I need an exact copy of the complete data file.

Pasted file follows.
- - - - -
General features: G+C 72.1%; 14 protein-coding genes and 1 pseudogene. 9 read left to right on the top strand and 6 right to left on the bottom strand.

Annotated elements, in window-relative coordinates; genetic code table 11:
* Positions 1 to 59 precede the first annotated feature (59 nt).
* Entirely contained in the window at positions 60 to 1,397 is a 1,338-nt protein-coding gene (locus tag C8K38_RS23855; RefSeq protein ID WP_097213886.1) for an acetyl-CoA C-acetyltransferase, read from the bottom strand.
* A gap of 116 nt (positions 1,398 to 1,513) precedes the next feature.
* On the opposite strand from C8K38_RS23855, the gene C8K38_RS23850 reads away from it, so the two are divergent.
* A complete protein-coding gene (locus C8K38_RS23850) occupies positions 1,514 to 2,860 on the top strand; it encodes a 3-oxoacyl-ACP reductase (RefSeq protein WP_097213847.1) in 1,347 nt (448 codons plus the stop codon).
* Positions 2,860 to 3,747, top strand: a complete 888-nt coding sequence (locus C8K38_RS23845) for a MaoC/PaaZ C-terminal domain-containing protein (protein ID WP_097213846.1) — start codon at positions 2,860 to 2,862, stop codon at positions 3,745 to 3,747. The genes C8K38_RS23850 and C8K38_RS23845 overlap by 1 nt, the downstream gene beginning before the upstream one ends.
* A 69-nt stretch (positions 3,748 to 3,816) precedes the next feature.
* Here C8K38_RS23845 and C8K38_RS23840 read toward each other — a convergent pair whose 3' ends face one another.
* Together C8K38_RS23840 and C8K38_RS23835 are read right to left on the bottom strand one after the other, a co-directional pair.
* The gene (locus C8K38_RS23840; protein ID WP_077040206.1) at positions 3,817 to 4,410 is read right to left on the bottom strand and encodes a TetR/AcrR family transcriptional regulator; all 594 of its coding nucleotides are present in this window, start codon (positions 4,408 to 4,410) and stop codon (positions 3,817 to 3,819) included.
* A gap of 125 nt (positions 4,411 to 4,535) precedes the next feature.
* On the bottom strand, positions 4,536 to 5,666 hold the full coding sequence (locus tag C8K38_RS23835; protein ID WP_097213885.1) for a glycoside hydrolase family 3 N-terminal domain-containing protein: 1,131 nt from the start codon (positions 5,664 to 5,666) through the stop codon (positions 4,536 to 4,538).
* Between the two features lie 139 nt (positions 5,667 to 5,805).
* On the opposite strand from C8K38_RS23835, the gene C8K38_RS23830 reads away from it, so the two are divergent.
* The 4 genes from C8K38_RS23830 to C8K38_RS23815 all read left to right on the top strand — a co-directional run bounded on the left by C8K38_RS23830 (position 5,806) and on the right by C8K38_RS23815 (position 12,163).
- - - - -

General features: G+C 72.1%; 14 protein-coding genes and 1 pseudogene. 9 read left to right on the top strand and 6 right to left on the bottom strand.

Annotated elements, in window-relative coordinates; genetic code table 11:
* Positions 1 to 59 precede the first annotated feature (59 nt).
* Entirely contained in the window at positions 60 to 1,397 is a 1,338-nt protein-coding gene (locus tag C8K38_RS23855; RefSeq protein ID WP_097213886.1) for an acetyl-CoA C-acetyltransferase, read from the bottom strand.
* A gap of 116 nt (positions 1,398 to 1,513) precedes the next feature.
* On the opposite strand from C8K38_RS23855, the gene C8K38_RS23850 reads away from it, so the two are divergent.
* A complete protein-coding gene (locus C8K38_RS23850) occupies positions 1,514 to 2,860 on the top strand; it encodes a 3-oxoacyl-ACP reductase (RefSeq protein WP_097213847.1) in 1,347 nt (448 codons plus the stop codon).
* Positions 2,860 to 3,747, top strand: a complete 888-nt coding sequence (locus C8K38_RS23845) for a MaoC/PaaZ C-terminal domain-containing protein (protein ID WP_097213846.1) — start codon at positions 2,860 to 2,862, stop codon at positions 3,745 to 3,747. The genes C8K38_RS23850 and C8K38_RS23845 overlap by 1 nt, the downstream gene beginning before the upstream one ends.
* A 69-nt stretch (positions 3,748 to 3,816) precedes the next feature.
* Here C8K38_RS23845 and C8K38_RS23840 read toward each other — a convergent pair whose 3' ends face one another.
* Together C8K38_RS23840 and C8K38_RS23835 are read right to left on the bottom strand one after the other, a co-directional pair.
* The gene (locus C8K38_RS23840; protein ID WP_077040206.1) at positions 3,817 to 4,410 is read right to left on the bottom strand and encodes a TetR/AcrR family transcriptional regulator; all 594 of its coding nucleotides are present in this window, start codon (positions 4,408 to 4,410) and stop codon (positions 3,817 to 3,819) included.
* A gap of 125 nt (positions 4,411 to 4,535) precedes the next feature.
* On the bottom strand, positions 4,536 to 5,666 hold the full coding sequence (locus tag C8K38_RS23835; protein ID WP_097213885.1) for a glycoside hydrolase family 3 N-terminal domain-containing protein: 1,131 nt from the start codon (positions 5,664 to 5,666) through the stop codon (positions 4,536 to 4,538).
* Between the two features lie 139 nt (positions 5,667 to 5,805).
* On the opposite strand from C8K38_RS23835, the gene C8K38_RS23830 reads away from it, so the two are divergent.
* The 4 genes from C8K38_RS23830 to C8K38_RS23815 all read left to right on the top strand — a co-directional run bounded on the left by C8K38_RS23830 (position 5,806) and on the right by C8K38_RS23815 (position 12,163).